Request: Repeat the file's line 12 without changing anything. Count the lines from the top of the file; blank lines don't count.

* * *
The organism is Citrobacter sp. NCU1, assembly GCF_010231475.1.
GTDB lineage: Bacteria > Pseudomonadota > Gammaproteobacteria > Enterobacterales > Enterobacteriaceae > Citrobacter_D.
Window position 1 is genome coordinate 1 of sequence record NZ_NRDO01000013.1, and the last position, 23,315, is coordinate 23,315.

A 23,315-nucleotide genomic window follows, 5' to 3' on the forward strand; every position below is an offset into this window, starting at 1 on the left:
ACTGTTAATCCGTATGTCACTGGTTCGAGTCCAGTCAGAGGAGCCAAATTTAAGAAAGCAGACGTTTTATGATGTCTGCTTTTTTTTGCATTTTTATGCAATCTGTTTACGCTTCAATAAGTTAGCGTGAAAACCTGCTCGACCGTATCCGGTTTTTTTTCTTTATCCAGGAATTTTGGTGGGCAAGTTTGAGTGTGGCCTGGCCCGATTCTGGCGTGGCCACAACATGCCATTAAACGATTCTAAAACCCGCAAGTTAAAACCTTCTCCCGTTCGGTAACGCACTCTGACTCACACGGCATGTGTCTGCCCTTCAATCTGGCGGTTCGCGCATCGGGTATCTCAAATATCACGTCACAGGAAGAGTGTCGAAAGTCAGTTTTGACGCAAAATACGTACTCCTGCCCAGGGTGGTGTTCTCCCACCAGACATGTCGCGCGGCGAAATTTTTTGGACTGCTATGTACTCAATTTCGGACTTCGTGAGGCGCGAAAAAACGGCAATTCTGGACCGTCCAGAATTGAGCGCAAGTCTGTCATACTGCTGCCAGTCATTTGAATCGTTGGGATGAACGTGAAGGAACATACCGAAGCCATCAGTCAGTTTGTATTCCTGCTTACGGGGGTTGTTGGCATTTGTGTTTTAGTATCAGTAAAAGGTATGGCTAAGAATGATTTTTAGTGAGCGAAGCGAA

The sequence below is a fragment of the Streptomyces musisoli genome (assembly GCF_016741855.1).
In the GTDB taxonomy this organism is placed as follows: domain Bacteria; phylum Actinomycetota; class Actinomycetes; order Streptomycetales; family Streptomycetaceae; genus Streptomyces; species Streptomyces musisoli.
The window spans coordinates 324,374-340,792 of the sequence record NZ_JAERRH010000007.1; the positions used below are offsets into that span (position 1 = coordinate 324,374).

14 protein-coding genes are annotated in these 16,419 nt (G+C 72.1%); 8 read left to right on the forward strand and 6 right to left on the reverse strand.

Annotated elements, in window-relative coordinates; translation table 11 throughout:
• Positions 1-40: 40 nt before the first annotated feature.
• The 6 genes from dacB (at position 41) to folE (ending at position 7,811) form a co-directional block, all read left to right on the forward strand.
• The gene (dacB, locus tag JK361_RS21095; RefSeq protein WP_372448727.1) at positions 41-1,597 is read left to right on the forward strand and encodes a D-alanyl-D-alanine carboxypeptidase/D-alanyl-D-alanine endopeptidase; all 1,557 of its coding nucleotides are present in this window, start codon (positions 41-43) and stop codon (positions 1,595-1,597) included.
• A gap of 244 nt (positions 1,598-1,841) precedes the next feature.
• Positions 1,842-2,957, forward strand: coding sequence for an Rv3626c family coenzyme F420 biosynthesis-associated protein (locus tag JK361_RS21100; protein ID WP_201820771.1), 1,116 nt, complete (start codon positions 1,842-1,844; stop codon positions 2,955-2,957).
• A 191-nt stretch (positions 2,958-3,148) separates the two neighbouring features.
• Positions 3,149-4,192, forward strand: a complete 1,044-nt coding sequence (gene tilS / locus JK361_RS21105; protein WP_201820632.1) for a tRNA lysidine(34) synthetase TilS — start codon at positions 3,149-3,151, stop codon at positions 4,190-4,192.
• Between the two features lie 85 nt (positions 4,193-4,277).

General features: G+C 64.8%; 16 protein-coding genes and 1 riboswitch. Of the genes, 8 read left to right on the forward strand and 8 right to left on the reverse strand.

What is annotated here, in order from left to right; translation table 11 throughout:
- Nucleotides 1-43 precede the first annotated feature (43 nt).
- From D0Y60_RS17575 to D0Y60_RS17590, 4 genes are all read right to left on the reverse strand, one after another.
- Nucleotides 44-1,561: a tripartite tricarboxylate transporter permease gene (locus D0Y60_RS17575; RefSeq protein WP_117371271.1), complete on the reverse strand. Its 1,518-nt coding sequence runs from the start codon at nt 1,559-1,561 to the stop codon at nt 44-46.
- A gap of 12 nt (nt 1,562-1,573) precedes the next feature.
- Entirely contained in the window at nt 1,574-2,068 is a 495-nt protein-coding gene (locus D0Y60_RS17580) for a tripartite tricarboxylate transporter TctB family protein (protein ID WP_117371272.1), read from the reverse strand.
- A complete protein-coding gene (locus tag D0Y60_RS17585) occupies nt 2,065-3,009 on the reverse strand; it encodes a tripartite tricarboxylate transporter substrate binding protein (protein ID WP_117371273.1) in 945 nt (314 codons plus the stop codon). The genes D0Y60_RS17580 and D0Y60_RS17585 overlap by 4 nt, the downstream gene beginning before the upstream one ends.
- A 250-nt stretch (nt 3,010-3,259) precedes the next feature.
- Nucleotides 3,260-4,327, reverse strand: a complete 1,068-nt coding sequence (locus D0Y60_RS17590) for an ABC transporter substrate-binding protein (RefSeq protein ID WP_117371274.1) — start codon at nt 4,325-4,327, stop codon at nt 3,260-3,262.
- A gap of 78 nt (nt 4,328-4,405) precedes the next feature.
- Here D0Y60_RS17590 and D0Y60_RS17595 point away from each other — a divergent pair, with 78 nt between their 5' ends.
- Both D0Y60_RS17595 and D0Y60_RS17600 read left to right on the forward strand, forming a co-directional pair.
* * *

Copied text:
• The 6 genes from dacB (at position 41) to folE (ending at position 7,811) form a co-directional block, all read left to right on the forward strand.